William Zinsser, a true icon in the realm of teaching the art of writing quality prose, recently passed away at the ripe young age of 92. And in Mr. Zinsser’s case, my comment regarding “ripe young age” is not out of line, since he remained on the lecture circuit well into his 80s. Two of the first books on writing I ever purchased were his, ON WRITING WELL and WRITING TO LEARN (should a subscriber be interested in reading either, make it OWW) . I found his advice particularly sound when he discussed presenting a message with clarity as job number one. At that time in my life I was under the impression that a large word would show a writer’s intelligence, when he and Natalie Goldberg in her classic WRITING DOWN THE BONES (yes, I single-handedly have ordained this work a classic, ha ha) educated me to the error of my ways.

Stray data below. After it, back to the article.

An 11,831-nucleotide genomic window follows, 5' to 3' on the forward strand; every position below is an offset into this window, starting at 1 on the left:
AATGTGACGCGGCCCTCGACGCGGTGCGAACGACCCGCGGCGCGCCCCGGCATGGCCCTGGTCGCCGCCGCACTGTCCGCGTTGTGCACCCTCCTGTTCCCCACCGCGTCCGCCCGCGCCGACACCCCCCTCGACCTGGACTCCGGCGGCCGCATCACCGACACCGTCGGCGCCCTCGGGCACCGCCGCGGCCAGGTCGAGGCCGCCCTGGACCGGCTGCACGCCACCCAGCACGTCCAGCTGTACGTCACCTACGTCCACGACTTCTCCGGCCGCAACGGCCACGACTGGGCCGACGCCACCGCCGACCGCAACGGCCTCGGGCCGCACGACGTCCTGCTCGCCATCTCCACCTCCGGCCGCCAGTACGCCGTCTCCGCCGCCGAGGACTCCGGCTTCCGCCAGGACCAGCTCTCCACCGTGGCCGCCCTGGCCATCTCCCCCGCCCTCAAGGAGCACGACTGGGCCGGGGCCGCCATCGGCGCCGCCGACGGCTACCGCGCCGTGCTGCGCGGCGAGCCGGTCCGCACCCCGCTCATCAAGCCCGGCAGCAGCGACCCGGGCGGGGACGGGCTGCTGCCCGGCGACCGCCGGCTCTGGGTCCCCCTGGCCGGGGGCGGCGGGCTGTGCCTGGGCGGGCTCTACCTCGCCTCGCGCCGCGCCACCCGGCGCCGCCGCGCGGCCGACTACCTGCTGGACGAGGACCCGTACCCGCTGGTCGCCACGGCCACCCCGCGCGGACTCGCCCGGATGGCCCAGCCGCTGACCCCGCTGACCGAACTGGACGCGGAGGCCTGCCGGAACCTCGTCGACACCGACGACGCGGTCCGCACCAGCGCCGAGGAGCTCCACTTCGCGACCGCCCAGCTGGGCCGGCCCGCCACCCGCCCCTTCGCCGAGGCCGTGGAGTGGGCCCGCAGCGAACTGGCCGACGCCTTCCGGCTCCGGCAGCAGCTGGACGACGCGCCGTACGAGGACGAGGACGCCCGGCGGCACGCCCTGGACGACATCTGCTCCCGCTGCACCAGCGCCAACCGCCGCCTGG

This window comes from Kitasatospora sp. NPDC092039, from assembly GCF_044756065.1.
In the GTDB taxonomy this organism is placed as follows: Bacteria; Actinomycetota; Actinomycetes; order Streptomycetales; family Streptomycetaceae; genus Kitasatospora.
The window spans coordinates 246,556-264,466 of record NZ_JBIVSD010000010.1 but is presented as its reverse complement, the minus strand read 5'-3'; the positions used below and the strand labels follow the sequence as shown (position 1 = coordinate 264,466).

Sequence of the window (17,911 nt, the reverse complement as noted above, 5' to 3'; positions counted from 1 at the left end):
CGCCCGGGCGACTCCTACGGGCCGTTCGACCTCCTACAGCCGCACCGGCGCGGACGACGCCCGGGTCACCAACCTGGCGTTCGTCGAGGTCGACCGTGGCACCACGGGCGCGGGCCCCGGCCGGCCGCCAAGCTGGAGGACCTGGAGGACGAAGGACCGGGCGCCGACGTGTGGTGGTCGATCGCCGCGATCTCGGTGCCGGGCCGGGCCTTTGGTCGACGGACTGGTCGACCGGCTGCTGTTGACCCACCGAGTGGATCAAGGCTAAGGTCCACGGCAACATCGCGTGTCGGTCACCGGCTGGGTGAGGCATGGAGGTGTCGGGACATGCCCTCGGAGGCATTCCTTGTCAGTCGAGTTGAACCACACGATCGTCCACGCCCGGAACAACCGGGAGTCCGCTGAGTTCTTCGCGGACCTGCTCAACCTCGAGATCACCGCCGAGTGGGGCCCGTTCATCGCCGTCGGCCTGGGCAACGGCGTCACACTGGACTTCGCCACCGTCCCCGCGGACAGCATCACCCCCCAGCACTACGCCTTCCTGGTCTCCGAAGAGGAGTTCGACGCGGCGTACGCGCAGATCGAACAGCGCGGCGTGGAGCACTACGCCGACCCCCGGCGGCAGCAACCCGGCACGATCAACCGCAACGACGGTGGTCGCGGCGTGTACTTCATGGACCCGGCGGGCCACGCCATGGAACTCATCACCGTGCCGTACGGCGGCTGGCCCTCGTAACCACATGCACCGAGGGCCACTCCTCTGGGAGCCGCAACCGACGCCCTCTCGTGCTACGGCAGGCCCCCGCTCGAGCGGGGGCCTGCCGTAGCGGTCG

In the past year or so all of us who have an affinity for letters have lost two masters of our language, in Mr. Zinsser and Jacques Barzun, the latter who lived to 102. Maybe this means if one becomes an expert at our language he or she will live a long time. I’ll never have to concern myself with this, as the two people I just mentioned possessed more knowledge about English composition in their little fingers than I’ll ever know. RIP, Mr. Zinsser and Dr. Barzun, you both contributed immensely, and everyone who has read your instructions has come away the better for it.